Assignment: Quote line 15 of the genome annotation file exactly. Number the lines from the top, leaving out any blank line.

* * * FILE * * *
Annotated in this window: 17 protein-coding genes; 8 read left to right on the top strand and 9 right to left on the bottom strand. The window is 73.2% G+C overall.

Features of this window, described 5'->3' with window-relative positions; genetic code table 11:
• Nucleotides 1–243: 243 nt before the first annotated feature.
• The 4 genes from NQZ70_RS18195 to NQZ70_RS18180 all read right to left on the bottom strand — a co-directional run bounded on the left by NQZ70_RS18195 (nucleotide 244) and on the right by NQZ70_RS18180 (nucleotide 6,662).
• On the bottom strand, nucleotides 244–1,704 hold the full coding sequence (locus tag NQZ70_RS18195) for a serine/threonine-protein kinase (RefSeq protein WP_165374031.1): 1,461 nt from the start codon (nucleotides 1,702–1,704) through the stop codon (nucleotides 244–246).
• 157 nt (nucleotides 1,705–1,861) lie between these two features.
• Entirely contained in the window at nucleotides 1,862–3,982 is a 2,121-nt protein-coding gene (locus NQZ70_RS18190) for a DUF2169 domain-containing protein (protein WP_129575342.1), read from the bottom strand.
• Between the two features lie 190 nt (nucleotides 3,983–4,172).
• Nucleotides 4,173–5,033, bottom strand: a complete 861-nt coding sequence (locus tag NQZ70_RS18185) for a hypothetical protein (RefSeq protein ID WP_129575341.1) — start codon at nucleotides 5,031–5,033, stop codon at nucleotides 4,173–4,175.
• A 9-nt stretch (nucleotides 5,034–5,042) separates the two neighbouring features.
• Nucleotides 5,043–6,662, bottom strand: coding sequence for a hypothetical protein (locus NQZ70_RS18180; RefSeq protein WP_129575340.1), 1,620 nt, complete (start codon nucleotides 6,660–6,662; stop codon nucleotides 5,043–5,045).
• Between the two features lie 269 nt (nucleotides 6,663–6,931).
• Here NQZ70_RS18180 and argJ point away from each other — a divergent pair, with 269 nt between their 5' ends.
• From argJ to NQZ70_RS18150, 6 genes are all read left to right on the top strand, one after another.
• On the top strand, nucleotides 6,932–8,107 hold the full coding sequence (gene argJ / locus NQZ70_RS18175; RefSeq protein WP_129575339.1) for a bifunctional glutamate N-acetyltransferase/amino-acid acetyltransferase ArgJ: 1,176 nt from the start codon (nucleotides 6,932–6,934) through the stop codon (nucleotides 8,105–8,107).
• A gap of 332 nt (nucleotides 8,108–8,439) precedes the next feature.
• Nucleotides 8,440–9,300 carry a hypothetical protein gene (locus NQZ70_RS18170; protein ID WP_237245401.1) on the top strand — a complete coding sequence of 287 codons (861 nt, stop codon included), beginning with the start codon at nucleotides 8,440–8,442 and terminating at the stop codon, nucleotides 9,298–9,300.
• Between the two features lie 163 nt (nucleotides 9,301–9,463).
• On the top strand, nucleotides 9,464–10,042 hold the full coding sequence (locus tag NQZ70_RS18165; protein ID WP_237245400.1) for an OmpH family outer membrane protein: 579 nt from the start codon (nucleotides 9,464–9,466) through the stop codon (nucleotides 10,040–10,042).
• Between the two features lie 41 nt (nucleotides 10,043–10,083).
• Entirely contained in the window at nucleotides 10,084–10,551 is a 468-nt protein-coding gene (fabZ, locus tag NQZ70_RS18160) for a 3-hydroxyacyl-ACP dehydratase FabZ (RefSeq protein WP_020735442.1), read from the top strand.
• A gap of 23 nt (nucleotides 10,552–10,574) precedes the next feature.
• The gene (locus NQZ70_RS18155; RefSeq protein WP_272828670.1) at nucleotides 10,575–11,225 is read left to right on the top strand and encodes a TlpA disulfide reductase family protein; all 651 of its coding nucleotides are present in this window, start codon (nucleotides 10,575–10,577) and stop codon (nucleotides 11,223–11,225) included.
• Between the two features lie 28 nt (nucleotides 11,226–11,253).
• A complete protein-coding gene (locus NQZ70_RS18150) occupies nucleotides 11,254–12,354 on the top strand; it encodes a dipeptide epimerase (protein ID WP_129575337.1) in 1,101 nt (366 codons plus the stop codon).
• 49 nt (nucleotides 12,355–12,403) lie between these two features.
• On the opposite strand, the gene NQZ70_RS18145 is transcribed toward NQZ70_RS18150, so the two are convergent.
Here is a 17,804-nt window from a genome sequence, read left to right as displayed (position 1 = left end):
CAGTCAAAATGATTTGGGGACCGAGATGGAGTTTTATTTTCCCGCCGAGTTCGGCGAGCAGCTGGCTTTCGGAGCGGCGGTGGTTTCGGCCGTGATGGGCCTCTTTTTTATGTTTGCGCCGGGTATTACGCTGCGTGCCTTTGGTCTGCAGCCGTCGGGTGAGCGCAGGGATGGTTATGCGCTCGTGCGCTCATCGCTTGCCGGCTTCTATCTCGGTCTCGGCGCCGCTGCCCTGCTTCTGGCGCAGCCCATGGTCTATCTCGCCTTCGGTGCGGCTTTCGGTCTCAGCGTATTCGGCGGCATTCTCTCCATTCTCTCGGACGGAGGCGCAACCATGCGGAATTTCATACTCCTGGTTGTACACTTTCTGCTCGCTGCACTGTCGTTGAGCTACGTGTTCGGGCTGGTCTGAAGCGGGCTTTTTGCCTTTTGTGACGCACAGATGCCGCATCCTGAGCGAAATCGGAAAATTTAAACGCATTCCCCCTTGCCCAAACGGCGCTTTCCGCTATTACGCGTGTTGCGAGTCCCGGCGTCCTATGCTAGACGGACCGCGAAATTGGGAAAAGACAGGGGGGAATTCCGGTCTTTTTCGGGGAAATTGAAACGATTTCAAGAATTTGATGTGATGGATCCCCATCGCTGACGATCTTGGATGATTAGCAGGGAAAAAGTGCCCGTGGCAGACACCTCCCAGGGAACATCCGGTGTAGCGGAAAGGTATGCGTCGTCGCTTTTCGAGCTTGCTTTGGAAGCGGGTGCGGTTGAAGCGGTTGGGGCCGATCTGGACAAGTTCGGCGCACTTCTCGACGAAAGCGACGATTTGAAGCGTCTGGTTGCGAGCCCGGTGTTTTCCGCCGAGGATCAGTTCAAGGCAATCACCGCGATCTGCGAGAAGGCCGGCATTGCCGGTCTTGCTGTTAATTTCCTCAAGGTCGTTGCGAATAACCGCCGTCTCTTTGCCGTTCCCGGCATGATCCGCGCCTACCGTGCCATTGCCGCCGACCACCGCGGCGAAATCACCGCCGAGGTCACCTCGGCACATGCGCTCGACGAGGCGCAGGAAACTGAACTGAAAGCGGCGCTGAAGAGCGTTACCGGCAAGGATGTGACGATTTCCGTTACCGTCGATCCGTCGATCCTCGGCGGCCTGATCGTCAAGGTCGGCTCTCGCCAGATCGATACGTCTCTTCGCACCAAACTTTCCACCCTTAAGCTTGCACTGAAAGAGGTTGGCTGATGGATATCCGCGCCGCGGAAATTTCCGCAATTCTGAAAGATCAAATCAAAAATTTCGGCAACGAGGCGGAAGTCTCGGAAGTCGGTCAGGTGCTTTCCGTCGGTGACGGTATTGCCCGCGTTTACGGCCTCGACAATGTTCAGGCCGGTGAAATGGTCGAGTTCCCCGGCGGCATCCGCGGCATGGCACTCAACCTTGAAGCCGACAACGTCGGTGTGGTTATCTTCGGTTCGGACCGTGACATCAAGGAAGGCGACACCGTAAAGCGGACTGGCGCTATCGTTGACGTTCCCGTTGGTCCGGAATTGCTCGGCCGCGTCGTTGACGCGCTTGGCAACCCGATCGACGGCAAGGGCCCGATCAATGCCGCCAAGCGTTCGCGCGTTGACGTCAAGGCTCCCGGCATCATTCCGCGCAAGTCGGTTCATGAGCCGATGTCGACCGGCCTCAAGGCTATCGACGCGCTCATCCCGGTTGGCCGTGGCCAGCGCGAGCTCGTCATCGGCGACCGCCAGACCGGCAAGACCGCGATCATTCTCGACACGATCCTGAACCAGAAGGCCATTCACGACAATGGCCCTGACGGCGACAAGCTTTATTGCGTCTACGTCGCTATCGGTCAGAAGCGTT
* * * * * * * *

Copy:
• On the top strand, nucleotides 6,932–8,107 hold the full coding sequence (gene argJ / locus NQZ70_RS18175; RefSeq protein WP_129575339.1) for a bifunctional glutamate N-acetyltransferase/amino-acid acetyltransferase ArgJ: 1,176 nt from the start codon (nucleotides 6,932–6,934) through the stop codon (nucleotides 8,105–8,107).